1. Teach yourself to have a hero mentality.
“Hmm…” That was my first thought when I read this tip. In my mind, heroes are usually these extraordinary people (with or without super powers) who are absolutely AMAZING. I mean, everyone wants to be like them. However, it is this mentality that Dr. Phillip Zimbardo of Stanford wants to change. Through his Heroic Imagination Project, he wants to show the world that heroes are ordinary people who do extraordinary things.
I couldn’t agree more. When I think about the people in my life who have made an impact, there really aren’t too many celebrities or high-profile folks on the list. I look up to military members, first responders, nurses, and people in my community. Do they have a “S” on their chest? Maybe. Maybe not. But, they have selflessness in their heart and the best interests of people on their minds. That’s something that I can get behind.
According to Dr. Zimbardo, one of the keys to adopting this mentality is to study the behavior of people like Dr. King as well as identify things that we do that can get in the way. One of my hero-limiting behaviors is probably the reluctancy to want to be a “hero in the spotlight.” If you look at the group of folks that I listed earlier, they are all behind-the-scenes but I consider them heroes.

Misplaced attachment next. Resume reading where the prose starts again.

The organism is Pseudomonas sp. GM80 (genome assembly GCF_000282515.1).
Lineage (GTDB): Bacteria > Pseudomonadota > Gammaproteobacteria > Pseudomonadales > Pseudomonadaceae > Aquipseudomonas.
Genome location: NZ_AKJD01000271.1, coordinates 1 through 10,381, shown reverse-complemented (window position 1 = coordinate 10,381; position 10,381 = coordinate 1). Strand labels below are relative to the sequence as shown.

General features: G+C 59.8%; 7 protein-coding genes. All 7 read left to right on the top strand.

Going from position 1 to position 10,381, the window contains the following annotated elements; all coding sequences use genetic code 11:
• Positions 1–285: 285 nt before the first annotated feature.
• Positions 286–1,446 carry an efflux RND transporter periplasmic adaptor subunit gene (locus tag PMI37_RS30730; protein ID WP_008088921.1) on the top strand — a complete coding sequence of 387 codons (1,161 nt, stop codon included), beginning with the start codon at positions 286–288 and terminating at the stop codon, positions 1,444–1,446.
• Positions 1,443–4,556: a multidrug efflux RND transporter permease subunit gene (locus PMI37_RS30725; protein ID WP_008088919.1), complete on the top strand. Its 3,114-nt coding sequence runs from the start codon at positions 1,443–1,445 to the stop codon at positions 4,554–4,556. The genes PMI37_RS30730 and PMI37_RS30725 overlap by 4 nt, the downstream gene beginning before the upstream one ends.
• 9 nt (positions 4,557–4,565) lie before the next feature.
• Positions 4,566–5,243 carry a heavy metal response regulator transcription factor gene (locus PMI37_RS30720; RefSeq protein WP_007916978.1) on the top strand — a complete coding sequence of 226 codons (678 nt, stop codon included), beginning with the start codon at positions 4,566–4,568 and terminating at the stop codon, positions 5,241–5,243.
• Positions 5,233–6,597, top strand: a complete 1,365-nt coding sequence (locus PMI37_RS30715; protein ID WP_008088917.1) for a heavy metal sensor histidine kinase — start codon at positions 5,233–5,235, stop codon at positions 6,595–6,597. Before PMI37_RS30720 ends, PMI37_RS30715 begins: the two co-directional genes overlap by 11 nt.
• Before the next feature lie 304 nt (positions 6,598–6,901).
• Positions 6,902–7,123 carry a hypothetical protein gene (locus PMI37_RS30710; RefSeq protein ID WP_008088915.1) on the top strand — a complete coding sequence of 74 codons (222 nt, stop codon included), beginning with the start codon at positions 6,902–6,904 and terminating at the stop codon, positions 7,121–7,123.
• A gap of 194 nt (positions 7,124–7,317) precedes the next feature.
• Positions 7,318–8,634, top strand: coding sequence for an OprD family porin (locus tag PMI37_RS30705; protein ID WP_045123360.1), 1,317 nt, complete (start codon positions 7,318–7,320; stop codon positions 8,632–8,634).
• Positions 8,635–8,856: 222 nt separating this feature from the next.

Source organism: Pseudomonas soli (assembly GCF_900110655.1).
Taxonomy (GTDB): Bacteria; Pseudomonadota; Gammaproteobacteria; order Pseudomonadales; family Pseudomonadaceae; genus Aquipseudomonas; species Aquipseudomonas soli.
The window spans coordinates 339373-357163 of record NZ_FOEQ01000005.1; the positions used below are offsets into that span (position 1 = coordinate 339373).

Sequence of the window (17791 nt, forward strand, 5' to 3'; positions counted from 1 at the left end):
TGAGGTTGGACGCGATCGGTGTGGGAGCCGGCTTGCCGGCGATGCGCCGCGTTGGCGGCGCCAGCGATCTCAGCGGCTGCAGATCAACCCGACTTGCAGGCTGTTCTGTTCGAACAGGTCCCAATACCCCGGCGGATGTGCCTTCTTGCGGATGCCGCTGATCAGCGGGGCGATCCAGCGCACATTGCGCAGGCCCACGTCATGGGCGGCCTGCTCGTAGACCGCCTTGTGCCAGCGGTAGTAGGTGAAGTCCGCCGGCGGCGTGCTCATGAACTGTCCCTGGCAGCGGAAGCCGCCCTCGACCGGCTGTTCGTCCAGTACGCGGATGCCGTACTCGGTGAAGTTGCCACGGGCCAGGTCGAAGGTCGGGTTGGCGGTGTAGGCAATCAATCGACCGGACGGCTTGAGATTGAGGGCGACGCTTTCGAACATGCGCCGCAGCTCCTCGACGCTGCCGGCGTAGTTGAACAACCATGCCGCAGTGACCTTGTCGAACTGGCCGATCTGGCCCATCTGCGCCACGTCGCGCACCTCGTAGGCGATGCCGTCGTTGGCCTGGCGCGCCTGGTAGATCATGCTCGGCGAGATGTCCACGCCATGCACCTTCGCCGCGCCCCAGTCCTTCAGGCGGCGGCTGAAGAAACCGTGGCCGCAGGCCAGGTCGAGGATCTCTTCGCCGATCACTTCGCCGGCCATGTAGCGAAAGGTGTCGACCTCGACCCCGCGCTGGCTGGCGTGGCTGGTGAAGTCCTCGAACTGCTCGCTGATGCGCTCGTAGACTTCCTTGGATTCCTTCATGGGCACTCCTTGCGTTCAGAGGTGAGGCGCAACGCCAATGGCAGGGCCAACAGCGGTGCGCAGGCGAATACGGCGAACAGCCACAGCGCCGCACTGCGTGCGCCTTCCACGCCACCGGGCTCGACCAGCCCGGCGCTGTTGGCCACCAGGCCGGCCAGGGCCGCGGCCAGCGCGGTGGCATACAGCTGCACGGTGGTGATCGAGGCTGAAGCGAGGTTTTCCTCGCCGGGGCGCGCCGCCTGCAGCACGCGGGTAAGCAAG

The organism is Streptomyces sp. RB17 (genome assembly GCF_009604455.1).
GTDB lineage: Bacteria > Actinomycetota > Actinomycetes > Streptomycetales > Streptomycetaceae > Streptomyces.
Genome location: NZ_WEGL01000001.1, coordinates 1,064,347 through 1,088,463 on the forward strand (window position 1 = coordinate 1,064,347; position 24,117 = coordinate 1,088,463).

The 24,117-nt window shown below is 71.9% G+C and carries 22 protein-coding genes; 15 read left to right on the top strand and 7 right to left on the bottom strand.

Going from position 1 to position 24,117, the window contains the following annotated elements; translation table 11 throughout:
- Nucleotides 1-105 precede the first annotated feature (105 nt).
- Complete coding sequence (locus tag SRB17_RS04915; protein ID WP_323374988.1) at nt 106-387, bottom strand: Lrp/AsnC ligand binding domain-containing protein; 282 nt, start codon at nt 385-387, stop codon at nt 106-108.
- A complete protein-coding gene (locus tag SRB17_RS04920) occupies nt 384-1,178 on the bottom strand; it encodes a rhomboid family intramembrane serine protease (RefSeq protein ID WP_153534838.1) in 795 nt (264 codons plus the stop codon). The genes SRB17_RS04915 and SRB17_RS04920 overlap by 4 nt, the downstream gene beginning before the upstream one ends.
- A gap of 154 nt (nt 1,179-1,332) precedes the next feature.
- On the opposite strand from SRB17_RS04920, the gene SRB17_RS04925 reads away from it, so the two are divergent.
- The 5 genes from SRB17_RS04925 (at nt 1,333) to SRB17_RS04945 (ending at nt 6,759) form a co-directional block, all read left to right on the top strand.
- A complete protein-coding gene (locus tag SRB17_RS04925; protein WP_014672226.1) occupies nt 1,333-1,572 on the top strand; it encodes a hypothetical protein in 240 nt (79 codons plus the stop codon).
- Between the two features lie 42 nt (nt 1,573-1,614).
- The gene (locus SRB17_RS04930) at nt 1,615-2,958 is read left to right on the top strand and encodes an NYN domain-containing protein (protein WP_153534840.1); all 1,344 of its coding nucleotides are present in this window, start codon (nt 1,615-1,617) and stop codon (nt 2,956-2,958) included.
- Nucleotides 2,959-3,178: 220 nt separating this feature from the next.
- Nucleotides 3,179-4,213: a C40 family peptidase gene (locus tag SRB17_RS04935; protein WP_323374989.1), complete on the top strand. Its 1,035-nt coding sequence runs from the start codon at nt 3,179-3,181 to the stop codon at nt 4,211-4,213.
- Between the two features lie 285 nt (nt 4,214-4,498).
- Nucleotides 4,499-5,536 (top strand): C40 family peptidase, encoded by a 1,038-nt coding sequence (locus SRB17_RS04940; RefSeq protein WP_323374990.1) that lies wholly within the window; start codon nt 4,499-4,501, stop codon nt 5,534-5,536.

So, next year I’m going to work on being more comfortable with being a visible change-maker…a visible leader. People like Dr. King didn’t do what they did for any personal shine but they also didn’t back down away from the visible role and presence that such a commitment required. What would history be like if Dr. King said, “Nah, I’ll organize from Georgia. Can you find someone else to give the speech on the National Mall?”
Challenge: Learn more about my heroes and identify traits in them that I want to execute in my life.